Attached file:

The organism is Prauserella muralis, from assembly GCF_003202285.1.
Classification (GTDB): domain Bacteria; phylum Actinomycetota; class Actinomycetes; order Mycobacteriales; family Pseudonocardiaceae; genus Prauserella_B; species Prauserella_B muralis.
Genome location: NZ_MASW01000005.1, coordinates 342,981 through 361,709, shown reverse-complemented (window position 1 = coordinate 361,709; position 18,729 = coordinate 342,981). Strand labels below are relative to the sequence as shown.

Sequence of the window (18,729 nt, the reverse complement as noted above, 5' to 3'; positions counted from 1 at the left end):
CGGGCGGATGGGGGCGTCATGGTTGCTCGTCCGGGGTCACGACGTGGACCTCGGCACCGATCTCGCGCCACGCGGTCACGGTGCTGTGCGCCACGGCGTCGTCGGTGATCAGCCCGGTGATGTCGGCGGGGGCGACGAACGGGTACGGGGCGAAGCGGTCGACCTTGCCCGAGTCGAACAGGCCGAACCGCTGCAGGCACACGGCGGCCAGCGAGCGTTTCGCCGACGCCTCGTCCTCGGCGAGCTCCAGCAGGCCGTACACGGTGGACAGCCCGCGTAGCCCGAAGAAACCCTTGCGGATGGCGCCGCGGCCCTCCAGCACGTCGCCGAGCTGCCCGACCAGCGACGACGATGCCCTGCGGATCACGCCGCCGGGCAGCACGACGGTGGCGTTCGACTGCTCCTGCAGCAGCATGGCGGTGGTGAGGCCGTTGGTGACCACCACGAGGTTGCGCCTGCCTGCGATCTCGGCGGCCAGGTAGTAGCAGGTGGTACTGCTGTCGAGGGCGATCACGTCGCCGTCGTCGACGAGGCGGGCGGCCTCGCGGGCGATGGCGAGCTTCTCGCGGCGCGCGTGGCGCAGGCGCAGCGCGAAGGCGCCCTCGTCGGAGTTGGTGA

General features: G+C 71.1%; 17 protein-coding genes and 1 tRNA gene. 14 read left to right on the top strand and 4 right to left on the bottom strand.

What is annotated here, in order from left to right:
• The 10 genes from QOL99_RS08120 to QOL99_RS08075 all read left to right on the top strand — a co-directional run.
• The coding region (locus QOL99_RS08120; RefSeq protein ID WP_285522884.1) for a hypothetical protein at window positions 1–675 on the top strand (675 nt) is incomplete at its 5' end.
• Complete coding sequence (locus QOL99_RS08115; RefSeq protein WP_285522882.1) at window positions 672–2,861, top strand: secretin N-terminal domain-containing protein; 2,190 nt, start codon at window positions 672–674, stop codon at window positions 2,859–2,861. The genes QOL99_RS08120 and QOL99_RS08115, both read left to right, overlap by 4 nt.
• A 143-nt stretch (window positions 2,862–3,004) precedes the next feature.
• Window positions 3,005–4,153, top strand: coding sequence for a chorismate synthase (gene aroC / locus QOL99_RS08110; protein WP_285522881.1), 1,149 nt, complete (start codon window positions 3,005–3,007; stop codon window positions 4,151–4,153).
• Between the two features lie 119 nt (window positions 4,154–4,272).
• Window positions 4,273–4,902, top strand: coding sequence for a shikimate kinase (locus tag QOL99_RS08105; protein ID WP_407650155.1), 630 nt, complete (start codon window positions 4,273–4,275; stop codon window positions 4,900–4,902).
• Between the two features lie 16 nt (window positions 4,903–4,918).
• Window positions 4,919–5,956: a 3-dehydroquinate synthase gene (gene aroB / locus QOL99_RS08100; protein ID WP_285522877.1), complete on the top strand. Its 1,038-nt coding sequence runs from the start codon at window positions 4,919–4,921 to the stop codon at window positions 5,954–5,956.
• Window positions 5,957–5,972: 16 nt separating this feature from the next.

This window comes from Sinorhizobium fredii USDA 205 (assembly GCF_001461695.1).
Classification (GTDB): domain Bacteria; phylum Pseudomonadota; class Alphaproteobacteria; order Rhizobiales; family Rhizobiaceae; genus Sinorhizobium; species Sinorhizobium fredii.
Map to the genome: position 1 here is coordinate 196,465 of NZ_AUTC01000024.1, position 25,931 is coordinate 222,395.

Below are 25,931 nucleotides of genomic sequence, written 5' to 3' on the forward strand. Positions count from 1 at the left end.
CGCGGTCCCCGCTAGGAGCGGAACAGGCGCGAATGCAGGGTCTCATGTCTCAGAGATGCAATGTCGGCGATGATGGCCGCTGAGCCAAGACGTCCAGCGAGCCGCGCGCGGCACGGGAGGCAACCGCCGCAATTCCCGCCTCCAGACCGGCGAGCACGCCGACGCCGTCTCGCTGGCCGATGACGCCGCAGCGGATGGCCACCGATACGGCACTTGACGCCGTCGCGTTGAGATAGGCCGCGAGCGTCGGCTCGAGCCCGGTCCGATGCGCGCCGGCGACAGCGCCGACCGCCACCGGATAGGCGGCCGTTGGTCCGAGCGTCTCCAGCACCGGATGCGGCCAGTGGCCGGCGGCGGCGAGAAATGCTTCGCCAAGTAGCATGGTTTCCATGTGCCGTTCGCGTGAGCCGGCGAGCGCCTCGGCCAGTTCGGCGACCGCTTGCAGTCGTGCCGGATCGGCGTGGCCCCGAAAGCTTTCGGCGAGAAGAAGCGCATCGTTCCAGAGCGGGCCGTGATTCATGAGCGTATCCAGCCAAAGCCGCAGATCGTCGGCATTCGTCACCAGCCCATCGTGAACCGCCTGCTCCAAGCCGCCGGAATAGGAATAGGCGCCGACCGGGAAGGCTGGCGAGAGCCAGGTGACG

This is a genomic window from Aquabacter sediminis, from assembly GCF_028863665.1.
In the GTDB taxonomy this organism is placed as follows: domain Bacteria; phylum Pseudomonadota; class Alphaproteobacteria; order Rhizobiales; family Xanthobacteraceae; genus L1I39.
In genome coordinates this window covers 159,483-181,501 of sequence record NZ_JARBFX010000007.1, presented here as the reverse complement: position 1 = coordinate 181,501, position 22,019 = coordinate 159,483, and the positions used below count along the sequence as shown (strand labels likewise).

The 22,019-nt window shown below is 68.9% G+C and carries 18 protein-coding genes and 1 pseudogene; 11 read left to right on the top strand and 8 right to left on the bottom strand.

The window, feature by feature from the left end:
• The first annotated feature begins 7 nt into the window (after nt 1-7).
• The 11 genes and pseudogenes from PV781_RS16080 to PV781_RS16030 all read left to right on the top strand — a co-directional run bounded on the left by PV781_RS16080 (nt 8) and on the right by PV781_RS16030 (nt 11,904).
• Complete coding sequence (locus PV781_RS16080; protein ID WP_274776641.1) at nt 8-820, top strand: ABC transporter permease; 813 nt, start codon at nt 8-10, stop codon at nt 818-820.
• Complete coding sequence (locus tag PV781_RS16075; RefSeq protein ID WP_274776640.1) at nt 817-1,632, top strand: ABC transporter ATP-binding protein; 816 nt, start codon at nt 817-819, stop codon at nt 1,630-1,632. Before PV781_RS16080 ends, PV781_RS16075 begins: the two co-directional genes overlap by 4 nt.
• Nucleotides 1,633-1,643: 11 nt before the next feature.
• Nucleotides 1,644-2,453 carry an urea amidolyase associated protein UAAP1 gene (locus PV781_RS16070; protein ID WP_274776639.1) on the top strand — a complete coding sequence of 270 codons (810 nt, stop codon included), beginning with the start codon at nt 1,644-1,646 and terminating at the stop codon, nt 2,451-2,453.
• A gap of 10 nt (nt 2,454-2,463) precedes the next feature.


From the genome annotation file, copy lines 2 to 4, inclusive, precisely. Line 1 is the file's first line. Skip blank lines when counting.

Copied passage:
Classification (GTDB): domain Bacteria; phylum Actinomycetota; class Actinomycetes; order Mycobacteriales; family Pseudonocardiaceae; genus Prauserella_B; species Prauserella_B muralis.
Genome location: NZ_MASW01000005.1, coordinates 342,981 through 361,709, shown reverse-complemented (window position 1 = coordinate 361,709; position 18,729 = coordinate 342,981). Strand labels below are relative to the sequence as shown.

Sequence of the window (18,729 nt, the reverse complement as noted above, 5' to 3'; positions counted from 1 at the left end):